Sunil Rawat

# Which AC Value does Voltmeter and Ammeter measure ?

There are different types of values which are associated with the alternating current as follows:

Instantaneous Value

Peak Value

Peak to Peak Value

Average Value

RMS Value

The Voltmeter and Ammeters measure the RMS Value of an AC waveform.

Let us look at all the values in details for a sine wave.

## Instantaneous Value:

The value attained by an alternating quantity at any instant is known as instantaneous value. It is denoted by “i” and e.

In other words, the value of an alternating current or voltage at any particular moment is called as instantaneous value

## Peak Value/Maximum Value/Crest Value/Amplitude:

The maximum Value a sine wave can take (positive or negative) is called as Peak Value. It is denotes by Em (Emax) or VP.

## Peak to Peak Value:

The sum of positive and negative peak values is known as peak to peak value. Its expressed as IP-P or VP-P.

**VP-P = 2 x VP**

## Average Value/Mean Value:

If we convert the alternating current (AC) sine wave into direct current (DC) sine wave through rectifiers, then the converted value to the DC is known as the average value of that alternating current sine wave.

In other words, the Average Value (also known as Mean Value) of an Alternating Current (AC) is expressed by that Direct Current (DC) which transfers across any circuit the same amount of charge as is transferred by that Alternating Current (AC) during the same time.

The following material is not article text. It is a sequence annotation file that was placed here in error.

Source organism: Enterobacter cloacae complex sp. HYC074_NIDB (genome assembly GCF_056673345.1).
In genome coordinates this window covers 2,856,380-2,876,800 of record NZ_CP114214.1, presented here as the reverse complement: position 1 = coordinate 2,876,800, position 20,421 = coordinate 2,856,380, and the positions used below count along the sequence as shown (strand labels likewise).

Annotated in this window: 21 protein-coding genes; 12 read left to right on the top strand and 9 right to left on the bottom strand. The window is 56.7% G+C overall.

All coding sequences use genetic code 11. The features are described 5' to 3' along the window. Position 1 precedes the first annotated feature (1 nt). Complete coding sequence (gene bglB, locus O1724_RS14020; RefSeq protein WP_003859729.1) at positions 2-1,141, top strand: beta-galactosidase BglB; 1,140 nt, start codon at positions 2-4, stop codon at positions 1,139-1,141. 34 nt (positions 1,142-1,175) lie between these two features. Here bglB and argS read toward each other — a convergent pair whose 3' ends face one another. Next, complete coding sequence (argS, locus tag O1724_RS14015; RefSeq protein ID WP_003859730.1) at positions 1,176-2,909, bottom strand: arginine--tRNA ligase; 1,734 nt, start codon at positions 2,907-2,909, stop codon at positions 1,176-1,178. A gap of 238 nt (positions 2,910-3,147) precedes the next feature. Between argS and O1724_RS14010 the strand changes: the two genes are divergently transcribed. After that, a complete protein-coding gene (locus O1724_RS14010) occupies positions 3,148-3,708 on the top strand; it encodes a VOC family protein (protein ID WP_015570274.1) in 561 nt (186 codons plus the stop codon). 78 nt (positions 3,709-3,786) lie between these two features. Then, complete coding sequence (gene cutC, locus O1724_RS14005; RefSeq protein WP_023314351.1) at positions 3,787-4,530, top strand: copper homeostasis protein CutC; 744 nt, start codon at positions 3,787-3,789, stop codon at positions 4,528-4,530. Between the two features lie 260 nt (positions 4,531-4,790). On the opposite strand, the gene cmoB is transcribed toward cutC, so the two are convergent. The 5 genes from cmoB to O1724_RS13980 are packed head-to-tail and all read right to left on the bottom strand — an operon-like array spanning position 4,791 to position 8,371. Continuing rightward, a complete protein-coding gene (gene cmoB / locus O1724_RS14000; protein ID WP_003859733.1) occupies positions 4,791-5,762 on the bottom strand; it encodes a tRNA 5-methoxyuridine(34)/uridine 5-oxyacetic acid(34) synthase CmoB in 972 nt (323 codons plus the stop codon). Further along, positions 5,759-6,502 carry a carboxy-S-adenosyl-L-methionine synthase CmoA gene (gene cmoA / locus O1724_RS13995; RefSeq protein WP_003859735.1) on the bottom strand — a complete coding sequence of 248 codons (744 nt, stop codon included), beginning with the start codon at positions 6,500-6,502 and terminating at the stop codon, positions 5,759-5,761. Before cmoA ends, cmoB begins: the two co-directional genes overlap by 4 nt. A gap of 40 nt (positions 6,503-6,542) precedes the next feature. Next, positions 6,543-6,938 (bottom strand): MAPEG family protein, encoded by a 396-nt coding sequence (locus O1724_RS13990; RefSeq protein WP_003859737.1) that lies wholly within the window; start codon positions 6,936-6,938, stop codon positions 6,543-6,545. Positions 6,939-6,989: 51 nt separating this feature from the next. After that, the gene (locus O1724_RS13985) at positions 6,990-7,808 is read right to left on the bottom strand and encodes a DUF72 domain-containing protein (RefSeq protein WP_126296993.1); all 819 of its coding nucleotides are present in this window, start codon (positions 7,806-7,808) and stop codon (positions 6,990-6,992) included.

**Vavg = (2/π) VP = 0.637 VP**

**Keep in mind that the average or mean value of a full sinusoidal wave is “Zero” the value of current in first half (Positive) is equal to the the next half cycle (Negative) in the opposite direction.**

## Rms Value/Effective Value/Virtual Value:

The value of an AC which will produce the same amount of heat while passing through in a heating element (such as resistor) as DC produces through the element is called R.M.S Value.

In other words, the RMS Value of an Alternating Current is that when it compare to the Direct Current, then both AC and DC current produce the same amount of heat when flowing through the same circuit for a specific time period.

**VRMS = VP /√2** **= 0.707 VP = √0.5 VP**

## Additional Formula:

For Peak Value

**VP = 0.5 x VP-P**

**VP = √2 x VRMS = 1.414 x VRMS**

**VP = π/2 x Vavg = 1.571 x Vavg**

For Peak to Peak Value

**VP-P = 2 x VP**

**VP-P = 2√2 x VRMS = 2.828 x VRMS**

**VP-P = π x Vavg = 3.141 x Vavg**